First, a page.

Re-racialization of Addiction and the Redistribution of Blame in the White Opioid Epidemic

Sonia Mendoza, Allyssa Stephanie Rivera, Helena Hansen

    Research output: Contribution to journalArticle

    Abstract

    New York City has the largest number of opioid dependent people of U.S. cities, and within New York, Whites have the highest rate of prescription opioid and heroin overdose deaths. The rise of opioid abuse among Whites has resulted in popular narratives of victimization by prescribers, framing of addiction as a biological disease, and the promise of pharmaceutical treatments that differ from the criminalizing narratives that have historically described urban Latino and black narcotic use. Through an analysis of popular media press and interviews with opioid prescribers and community pharmacists in Staten Island-the epicenter of opioid overdose in New York City and the most suburban and white of its boroughs-we found that narratives of white opioid users disrupted notions of the addict as "other," producing alternative logics of blame that focus on prescribers and the encroachment of dealers from outside of white neighborhoods.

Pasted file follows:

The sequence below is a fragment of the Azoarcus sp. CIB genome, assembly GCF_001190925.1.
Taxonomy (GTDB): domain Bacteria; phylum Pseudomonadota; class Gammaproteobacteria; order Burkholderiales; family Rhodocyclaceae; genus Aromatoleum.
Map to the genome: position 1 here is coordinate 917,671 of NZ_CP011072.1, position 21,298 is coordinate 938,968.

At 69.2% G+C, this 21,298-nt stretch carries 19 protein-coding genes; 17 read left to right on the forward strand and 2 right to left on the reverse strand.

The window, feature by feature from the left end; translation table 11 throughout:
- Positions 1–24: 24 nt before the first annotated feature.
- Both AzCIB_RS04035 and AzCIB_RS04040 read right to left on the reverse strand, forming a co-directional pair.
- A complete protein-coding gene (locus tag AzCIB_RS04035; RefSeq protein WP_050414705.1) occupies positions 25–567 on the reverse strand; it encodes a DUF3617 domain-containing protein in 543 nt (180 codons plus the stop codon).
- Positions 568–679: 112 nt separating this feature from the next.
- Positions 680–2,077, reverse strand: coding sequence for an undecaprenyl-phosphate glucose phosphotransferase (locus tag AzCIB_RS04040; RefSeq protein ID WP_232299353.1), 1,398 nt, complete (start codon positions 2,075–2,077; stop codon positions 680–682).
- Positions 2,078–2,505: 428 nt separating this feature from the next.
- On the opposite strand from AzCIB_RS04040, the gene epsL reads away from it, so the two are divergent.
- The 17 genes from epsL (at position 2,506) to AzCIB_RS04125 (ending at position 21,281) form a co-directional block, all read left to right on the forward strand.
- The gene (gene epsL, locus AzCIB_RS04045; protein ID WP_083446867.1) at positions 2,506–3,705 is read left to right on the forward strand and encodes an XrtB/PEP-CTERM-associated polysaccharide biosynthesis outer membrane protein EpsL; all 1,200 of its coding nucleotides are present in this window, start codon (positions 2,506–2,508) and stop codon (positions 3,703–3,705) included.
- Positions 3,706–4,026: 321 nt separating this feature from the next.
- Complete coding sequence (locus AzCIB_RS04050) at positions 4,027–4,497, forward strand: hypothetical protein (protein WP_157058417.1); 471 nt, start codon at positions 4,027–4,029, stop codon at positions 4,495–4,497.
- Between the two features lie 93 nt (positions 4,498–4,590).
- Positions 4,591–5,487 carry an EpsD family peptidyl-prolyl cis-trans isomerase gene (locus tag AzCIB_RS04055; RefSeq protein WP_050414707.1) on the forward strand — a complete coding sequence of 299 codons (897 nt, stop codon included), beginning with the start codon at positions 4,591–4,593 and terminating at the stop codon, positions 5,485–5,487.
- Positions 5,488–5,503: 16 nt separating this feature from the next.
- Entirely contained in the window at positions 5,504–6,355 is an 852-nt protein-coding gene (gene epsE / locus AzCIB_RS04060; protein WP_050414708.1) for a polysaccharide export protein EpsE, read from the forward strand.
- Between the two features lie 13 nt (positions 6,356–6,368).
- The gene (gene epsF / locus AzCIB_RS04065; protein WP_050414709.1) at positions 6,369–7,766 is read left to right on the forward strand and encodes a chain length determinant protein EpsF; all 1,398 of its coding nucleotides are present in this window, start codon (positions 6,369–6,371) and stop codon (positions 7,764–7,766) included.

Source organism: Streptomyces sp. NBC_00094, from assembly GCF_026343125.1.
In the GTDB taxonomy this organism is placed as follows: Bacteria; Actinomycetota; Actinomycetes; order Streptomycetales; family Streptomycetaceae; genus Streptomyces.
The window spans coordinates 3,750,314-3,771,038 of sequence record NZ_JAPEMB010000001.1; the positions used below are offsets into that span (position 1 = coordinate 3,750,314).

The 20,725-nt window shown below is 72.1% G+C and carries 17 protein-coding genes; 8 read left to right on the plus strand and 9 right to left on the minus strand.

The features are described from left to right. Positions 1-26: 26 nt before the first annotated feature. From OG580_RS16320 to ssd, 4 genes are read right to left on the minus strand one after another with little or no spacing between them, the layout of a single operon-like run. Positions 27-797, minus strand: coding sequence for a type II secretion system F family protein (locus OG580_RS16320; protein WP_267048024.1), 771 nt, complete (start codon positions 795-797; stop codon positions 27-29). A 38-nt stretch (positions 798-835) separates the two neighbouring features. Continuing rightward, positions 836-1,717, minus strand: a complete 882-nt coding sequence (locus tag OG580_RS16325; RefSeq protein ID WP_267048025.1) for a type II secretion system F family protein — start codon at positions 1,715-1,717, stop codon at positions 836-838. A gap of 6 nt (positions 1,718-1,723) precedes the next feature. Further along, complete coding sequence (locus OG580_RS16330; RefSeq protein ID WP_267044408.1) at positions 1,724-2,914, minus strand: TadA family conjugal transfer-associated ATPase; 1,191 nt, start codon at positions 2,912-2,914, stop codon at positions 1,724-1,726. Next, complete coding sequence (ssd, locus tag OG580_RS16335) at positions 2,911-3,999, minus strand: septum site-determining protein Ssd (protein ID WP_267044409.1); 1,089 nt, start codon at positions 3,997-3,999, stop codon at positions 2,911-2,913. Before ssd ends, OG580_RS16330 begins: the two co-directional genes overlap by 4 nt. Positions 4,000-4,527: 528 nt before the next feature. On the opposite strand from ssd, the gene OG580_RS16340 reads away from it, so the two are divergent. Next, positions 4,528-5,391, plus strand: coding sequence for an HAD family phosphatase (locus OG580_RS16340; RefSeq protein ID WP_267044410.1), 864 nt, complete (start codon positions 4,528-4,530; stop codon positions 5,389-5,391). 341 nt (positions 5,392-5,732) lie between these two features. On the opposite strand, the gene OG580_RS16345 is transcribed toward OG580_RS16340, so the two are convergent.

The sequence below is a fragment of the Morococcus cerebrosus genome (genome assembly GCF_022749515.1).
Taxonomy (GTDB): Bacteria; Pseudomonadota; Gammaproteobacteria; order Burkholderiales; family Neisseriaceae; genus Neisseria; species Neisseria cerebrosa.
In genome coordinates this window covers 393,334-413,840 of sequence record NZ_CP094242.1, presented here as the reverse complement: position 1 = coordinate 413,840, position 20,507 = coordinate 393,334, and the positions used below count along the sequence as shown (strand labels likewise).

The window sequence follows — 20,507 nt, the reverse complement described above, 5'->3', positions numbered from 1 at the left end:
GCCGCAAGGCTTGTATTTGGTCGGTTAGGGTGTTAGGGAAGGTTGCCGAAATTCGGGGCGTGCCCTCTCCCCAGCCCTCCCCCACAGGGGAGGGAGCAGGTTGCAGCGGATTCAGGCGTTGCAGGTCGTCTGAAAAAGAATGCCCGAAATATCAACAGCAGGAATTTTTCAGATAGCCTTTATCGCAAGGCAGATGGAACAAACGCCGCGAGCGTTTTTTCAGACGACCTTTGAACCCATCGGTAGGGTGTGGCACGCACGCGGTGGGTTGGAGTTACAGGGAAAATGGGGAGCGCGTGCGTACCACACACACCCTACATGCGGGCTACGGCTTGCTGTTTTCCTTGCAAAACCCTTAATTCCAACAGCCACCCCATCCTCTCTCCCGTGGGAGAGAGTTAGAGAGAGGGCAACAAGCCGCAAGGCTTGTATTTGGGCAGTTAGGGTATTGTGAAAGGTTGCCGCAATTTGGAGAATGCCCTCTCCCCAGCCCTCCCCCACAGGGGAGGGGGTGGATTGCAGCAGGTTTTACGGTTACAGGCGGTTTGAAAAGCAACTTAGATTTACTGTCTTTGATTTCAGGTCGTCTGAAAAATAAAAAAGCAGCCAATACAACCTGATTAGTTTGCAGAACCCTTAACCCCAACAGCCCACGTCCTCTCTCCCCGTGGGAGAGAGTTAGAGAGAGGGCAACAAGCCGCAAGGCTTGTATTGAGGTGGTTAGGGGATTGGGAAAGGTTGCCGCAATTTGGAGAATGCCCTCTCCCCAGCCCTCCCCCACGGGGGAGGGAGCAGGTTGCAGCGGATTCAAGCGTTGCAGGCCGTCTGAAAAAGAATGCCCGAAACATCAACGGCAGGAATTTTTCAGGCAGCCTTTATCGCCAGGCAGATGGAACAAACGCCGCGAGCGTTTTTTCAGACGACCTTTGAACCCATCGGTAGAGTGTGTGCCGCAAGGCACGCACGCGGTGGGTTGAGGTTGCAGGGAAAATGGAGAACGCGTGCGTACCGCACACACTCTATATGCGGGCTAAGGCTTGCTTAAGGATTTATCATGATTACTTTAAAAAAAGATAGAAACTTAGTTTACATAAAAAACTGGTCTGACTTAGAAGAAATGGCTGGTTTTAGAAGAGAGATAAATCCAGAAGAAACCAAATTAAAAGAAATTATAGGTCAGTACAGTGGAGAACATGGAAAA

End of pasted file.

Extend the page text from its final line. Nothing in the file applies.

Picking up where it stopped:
Original languageEnglish (US)
    JournalMedical Anthropology Quarterly
    DOIs
    StateAccepted/In press - Jan 1 2018

    Fingerprint

    redistribution
    addiction
    narrative
    pharmacist
    victimization
    pharmaceutical
    medication
    abuse
    drug
    Disease
    death
    interview
    community

    Keywords

    • Opioids
    • Racialization
    • Substance abuse
    • Suburban
    • Whites

    ASJC Scopus subject areas

    • Anthropology

    Cite this

    Re-racialization of Addiction and the Redistribution of Blame in the White Opioid Epidemic. / Mendoza, Sonia; Rivera, Allyssa Stephanie; Hansen, Helena.

    In: Medical Anthropology Quarterly, 01.01.2018.

    Research output: Contribution to journalArticle

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